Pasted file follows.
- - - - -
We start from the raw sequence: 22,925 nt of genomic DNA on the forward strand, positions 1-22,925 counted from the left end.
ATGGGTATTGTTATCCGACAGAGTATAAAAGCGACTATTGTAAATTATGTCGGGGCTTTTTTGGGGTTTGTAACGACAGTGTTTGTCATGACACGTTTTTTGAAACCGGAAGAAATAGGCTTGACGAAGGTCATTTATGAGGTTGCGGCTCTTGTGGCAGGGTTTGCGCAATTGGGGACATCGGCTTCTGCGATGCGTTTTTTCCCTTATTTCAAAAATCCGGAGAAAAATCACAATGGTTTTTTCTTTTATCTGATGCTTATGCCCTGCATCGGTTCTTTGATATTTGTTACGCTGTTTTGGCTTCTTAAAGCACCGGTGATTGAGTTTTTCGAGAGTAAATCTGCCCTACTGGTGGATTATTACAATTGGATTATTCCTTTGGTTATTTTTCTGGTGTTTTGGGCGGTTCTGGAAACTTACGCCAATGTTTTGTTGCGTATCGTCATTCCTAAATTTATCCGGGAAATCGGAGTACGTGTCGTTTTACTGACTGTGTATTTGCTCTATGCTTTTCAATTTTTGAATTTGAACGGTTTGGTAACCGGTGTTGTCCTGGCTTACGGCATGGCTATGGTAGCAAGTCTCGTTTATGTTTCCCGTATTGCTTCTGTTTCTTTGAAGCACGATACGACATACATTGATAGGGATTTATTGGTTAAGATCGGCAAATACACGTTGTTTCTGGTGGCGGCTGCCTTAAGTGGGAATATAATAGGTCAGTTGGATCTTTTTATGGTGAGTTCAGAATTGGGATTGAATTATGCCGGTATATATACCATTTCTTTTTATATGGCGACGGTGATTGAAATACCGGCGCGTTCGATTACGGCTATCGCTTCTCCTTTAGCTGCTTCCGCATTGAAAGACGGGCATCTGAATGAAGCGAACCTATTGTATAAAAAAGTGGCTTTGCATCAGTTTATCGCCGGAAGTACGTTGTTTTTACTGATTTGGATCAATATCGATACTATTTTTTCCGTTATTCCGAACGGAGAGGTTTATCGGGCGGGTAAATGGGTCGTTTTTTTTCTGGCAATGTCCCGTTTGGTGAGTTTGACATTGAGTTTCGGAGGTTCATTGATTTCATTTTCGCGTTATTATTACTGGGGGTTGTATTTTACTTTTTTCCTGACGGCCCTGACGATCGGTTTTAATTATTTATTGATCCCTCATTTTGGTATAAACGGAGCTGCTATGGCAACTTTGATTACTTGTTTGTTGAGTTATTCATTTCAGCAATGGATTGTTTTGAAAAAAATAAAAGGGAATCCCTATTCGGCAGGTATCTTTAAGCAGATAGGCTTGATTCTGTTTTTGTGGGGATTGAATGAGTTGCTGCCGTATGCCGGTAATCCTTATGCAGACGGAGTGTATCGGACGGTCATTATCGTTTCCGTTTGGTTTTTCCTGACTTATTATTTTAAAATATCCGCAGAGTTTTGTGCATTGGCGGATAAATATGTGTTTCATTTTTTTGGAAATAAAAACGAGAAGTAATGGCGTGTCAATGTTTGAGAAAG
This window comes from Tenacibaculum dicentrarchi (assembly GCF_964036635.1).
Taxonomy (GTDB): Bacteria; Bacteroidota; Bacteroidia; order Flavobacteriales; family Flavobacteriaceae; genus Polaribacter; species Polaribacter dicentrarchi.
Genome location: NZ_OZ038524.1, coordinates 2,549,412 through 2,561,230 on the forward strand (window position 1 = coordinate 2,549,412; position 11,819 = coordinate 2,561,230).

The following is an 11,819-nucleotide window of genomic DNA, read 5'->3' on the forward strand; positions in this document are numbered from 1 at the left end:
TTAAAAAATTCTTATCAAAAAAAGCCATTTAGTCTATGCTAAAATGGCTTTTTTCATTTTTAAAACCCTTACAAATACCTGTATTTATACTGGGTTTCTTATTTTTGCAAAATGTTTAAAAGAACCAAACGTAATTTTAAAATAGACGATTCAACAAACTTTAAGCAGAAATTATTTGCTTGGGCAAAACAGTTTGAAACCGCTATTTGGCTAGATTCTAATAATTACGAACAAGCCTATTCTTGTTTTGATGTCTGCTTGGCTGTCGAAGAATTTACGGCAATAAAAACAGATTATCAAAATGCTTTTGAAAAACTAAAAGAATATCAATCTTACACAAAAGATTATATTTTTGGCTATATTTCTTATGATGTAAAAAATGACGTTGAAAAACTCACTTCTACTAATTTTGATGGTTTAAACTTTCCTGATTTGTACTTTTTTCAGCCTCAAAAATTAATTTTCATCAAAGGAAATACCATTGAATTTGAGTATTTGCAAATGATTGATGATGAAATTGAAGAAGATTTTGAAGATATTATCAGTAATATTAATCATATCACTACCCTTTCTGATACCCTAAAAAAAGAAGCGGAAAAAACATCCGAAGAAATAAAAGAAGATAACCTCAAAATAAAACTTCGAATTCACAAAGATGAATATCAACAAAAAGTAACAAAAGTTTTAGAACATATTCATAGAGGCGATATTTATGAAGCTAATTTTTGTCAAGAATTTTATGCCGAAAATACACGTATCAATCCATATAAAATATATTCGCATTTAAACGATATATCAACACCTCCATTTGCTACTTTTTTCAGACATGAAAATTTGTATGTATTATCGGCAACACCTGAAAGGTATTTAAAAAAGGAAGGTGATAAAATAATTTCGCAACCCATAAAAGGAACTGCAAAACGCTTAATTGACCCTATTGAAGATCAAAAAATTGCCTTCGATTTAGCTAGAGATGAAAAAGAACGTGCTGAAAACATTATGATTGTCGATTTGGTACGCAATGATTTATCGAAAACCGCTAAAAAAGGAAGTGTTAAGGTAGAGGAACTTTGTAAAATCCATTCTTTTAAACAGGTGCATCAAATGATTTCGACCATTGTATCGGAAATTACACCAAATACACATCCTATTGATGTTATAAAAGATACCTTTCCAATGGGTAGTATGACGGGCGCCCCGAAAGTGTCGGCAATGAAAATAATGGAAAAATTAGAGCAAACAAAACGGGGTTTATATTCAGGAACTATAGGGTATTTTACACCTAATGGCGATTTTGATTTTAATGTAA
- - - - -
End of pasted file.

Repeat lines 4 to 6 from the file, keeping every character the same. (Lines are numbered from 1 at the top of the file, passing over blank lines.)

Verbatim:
Taxonomy (GTDB): Bacteria; Bacteroidota; Bacteroidia; order Flavobacteriales; family Flavobacteriaceae; genus Polaribacter; species Polaribacter dicentrarchi.
Genome location: NZ_OZ038524.1, coordinates 2,549,412 through 2,561,230 on the forward strand (window position 1 = coordinate 2,549,412; position 11,819 = coordinate 2,561,230).

The following is an 11,819-nucleotide window of genomic DNA, read 5'->3' on the forward strand; positions in this document are numbered from 1 at the left end: